Cryptome.org was breached over the weekend after miscreants took control of an email account used to manage the a whistle-blowing website, which predates Wikileaks by a decade.
Cryptome founder John Young said on Tuesday that he planned to pursue those responsible for the hack, and he suggested his computer system may also have been breached. A previous note left on the site's homepage said only that an Earthlink email address and a Network Solutions account used to manage the website had been compromised. The site was then defaced and all 54,000 files on it were deleted, Cryptome had said.
Tuesday's admission came in response to questions from Wired.com reporter Kim Zetter, who said she had spoken to someone who claimed to be responsible and showed her screenshots to back up the claim.
The hacker claims to have accessed John Young's email at Earthlink, a federal crime, and Zetter said she was shown screen shots of email to prove access. Zetter cited specific John Young emails the hacker claimed to have, one a confidential tip to Wired's Noah Shachtman using a pseudonym. Zetter said she confirmed with Shachtman that he had received the tip from the pseudonym.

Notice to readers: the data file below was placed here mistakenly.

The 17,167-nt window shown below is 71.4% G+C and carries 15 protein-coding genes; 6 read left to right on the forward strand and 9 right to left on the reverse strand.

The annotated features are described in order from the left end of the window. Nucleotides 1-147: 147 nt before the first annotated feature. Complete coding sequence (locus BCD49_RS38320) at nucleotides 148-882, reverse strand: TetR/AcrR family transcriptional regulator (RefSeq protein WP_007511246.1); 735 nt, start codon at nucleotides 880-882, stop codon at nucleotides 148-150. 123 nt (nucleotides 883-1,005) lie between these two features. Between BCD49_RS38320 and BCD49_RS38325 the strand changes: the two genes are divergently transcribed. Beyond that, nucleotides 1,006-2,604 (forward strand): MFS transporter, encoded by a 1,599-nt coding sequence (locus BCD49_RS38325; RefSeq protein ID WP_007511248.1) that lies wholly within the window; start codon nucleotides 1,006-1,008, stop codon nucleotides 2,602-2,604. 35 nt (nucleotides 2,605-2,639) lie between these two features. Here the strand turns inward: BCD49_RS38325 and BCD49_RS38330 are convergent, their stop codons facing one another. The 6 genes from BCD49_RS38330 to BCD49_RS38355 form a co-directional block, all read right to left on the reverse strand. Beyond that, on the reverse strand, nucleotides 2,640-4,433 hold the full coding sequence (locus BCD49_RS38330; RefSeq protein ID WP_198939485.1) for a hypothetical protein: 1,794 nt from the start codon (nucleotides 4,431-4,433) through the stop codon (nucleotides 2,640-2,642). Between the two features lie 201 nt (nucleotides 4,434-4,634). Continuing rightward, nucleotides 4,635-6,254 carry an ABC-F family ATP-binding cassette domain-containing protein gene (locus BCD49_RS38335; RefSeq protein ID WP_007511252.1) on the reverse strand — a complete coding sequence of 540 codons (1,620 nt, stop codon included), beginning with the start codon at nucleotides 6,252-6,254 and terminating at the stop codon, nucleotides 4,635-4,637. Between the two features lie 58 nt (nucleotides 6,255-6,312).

Zetter also said the hacker claims to have accessed John Young emails and other material concerning Wikileaks, specifically related to "Wikileaks insiders" and material submitted to Wikileaks. Zetter said the hacker claims to have downloaded 7 Terabytes of Cryptome and John Young material. That is a thousand times the 7GB on Cryptome, thus the hacker is exaggerating or has downloaded material from John Young's computer system, another federal crime.
John Young told Zetter to report that Cryptome has no objection to rummaging through Cryptome material, it is all open source, but that the crimes of accessing private email, the ISP account and John Young's computer system will be pursued. "We will burn the hacker's ass for that," we said to Zetter, "be sure to print that."
US-based journalists have long asserted they protected by a patchwork of state laws that prevent their unpublished reporting from being confiscated by police and law enforcement agents. Zetter almost certainly would do the same here. The privilege is by no means a sure thing. Just ask Jason Chen, the Gizmodo editor whose computers were confiscated in Apple's fevered attempt to recover a lost iPhone 4G prototype. ®